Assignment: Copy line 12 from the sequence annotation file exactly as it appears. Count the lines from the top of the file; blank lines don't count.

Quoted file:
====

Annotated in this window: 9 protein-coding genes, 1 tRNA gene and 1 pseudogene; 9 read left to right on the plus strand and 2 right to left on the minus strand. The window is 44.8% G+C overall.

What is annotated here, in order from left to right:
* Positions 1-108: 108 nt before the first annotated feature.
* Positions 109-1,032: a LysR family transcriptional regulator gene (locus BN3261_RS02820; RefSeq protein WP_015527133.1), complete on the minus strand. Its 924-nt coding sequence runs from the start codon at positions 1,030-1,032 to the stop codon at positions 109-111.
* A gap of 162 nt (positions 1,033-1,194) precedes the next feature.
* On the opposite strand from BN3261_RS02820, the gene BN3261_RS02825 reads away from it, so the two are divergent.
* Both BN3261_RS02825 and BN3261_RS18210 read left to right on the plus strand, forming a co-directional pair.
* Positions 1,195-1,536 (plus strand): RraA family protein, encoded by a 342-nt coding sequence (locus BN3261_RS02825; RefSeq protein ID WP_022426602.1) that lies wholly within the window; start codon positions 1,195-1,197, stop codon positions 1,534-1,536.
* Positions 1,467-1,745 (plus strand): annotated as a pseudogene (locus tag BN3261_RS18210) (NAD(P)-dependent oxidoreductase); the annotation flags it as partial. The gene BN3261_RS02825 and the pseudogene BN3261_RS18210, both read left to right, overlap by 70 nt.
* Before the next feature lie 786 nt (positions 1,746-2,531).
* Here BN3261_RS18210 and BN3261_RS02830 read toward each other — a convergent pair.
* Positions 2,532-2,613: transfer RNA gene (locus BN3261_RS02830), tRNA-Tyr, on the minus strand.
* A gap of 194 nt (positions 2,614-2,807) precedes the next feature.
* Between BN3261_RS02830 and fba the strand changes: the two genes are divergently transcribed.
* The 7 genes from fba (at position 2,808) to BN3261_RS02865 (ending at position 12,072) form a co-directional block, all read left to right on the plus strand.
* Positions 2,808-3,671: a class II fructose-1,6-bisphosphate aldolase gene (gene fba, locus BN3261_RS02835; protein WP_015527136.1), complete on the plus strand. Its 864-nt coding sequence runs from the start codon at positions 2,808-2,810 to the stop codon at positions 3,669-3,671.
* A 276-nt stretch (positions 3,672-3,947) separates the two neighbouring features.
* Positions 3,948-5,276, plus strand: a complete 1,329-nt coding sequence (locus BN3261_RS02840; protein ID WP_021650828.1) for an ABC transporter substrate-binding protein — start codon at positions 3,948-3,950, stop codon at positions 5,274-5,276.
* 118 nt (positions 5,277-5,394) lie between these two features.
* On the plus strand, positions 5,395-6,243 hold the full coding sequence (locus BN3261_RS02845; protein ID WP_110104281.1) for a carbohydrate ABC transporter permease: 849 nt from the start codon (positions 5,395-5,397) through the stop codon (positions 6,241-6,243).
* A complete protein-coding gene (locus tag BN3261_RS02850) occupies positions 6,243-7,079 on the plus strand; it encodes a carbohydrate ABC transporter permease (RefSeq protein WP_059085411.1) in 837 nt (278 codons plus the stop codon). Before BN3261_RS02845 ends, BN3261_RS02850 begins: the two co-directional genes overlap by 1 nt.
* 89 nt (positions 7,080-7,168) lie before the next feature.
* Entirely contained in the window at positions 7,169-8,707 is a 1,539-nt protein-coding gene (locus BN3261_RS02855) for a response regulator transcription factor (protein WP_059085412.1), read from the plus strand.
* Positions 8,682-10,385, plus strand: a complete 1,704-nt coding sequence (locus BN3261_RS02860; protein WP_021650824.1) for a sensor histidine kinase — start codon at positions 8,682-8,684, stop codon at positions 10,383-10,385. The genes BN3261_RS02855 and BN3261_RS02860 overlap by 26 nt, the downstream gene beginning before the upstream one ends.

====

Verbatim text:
* Positions 2,532-2,613: transfer RNA gene (locus BN3261_RS02830), tRNA-Tyr, on the minus strand.